In the spring of the Year of Our Lord, 1220, Matheus the Vintner came to Sir William filled with excitement about a possibility for great profit and renown. It seemed the Sieur Brun d’Argen, who was responsible for supplying his Majesty King Henry’s court with wine, had heard tales of the delicacy and flavor of that made by Commarque. He wished to sample some, and if he liked it, to purchase 500 barrels.
Delighted with the prospect of sampling Sieur Brun’s wines and possibly establishing a profitable partnership, William determined to join Matheus. The newly arrived foreigner, Giovani, as well, detected the possibility of profit for himself, and attached himself to the travelling group. He traveled always with his bodyguards, who were most welcome on the journey, since the recent battle with mad wolves was still fairly fresh in everyone’s mind. Brandon Macheth and his faithful hound, along with Thierry and Gerard, accompanied them, as well, for protection.
At first the journey through a cold and damp spring was uncomfortable, though Sir William was at least able to conjure the water away from himself. However, on the sixth day, the group descended a hilltop to find the sun brightly shining and the small village of St. Emilion lying below them like a jewel in the valley.
All was not well in the village, however; the men of the village were thrashing the underbrush and calling for three lost children: friends, who had all left together to play the day before. After speaking with the mother of one of these, whose name was Philipe, Sir William was struck with sympathy for her plight and announced that he and his comrades would find the children. Many in the village suspected two foreigners, somewhat dark-complected, who had asked about children while passing through the previous day.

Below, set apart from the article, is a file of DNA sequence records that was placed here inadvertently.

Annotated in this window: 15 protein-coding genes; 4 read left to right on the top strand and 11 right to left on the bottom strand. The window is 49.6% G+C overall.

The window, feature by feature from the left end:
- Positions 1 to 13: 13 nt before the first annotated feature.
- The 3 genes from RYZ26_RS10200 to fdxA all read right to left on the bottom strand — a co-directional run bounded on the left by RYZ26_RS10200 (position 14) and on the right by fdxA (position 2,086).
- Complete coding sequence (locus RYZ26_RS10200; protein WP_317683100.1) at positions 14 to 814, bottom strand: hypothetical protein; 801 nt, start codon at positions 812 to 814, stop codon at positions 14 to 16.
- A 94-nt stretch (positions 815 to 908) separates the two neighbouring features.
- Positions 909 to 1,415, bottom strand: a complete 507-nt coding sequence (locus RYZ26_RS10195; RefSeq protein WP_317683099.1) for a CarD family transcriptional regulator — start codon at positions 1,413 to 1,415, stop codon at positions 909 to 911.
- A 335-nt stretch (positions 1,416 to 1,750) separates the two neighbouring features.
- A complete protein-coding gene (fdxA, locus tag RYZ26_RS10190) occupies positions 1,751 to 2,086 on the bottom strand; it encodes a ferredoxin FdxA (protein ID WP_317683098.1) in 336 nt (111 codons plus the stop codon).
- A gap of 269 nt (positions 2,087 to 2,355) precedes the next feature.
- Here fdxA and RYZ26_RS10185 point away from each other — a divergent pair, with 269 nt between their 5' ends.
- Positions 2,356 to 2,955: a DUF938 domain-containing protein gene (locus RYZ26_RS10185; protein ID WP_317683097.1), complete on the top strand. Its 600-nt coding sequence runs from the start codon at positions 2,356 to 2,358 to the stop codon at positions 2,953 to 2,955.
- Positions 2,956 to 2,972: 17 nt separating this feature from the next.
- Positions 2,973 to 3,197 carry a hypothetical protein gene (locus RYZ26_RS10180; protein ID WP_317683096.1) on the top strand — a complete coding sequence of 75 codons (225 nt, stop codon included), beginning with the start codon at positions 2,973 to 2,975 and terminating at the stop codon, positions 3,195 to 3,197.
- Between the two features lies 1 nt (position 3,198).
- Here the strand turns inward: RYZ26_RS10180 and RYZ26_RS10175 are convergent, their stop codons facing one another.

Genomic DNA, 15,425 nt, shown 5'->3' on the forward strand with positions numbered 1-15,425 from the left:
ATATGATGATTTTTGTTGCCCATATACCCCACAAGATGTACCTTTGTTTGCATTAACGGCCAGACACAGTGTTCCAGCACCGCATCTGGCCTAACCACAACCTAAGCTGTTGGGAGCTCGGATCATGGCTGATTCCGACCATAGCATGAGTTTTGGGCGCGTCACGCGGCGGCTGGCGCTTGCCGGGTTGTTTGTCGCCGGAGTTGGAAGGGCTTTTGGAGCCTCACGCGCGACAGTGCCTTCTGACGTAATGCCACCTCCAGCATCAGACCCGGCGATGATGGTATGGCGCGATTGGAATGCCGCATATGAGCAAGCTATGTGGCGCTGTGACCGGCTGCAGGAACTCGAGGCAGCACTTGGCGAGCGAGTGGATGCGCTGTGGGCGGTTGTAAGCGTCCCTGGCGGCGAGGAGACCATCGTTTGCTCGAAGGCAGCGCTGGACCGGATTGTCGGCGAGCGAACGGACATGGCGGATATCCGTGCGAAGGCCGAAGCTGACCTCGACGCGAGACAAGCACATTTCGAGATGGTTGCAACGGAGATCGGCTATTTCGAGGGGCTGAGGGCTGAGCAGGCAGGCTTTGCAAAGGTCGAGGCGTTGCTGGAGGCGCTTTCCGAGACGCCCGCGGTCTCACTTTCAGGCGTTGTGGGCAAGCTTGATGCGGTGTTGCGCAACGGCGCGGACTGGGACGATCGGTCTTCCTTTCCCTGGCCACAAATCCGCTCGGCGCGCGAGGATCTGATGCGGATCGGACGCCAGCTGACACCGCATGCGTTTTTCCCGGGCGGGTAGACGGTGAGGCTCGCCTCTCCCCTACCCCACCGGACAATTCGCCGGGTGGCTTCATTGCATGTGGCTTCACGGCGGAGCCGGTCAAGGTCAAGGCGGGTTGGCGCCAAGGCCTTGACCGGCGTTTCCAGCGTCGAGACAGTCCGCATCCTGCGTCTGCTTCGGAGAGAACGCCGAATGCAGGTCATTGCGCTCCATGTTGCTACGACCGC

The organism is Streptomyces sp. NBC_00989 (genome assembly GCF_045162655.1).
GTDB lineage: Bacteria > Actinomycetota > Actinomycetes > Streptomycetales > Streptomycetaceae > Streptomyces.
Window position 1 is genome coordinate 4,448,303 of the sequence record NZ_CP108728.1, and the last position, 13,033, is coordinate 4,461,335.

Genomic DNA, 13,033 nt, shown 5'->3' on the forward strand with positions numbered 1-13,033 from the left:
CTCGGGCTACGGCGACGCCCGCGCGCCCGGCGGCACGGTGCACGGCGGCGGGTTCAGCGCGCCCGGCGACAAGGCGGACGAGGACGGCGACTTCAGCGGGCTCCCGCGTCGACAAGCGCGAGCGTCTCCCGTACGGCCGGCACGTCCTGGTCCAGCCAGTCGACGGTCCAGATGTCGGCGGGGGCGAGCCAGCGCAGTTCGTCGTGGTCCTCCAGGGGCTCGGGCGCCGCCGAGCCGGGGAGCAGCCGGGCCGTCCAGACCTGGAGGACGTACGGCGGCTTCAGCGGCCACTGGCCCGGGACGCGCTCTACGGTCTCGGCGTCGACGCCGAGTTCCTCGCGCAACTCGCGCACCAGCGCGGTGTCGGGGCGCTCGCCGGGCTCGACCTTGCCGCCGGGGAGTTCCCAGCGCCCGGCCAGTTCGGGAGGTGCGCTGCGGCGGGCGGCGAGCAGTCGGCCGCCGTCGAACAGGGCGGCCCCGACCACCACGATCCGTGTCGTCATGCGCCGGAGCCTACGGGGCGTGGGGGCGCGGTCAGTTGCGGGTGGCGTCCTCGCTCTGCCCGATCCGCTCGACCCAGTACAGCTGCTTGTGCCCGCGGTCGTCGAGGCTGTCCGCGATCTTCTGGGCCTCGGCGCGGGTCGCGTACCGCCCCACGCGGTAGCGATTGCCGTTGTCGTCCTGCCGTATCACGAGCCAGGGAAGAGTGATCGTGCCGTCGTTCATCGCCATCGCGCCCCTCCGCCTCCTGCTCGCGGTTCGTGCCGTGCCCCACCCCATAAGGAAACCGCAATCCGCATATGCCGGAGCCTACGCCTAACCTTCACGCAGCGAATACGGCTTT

Sir William, Brandon, Gerard and Thierry set off in the direction of a meadow the children often used as a playground, while Giovani and his men stayed behind to rest their feet and watch the pretty young women of the village go about their spring chores. Using a cap of Philipe’s, Brandon set his wolfhound on the trail of the children, which ended at a stream. Though he found evidence of some sort of movement on the other side, the hound was confused, and Brandon could not tell whether man, animal or cart had taken the children away. Once he climbed up a tree, however, a trail of some sort became evident, leading off into the woods. He and Sir William and the others followed the trail until it seemed to end in a sparse section of wood by the side of a hill.
The hound perched himself at the base of the hill, whimpering, and attempted to dig. Sir William concluded the children must, regardless of the absurdity of it, be within the hill. He exhausted himself and used vis to cast a spontaneous spell and blow away a portion of the hillside, only to find the central part of this hole remained intact. Quite sensibly, Brandon stuck his hand into the central portion and found it went straight through – this was an illusion.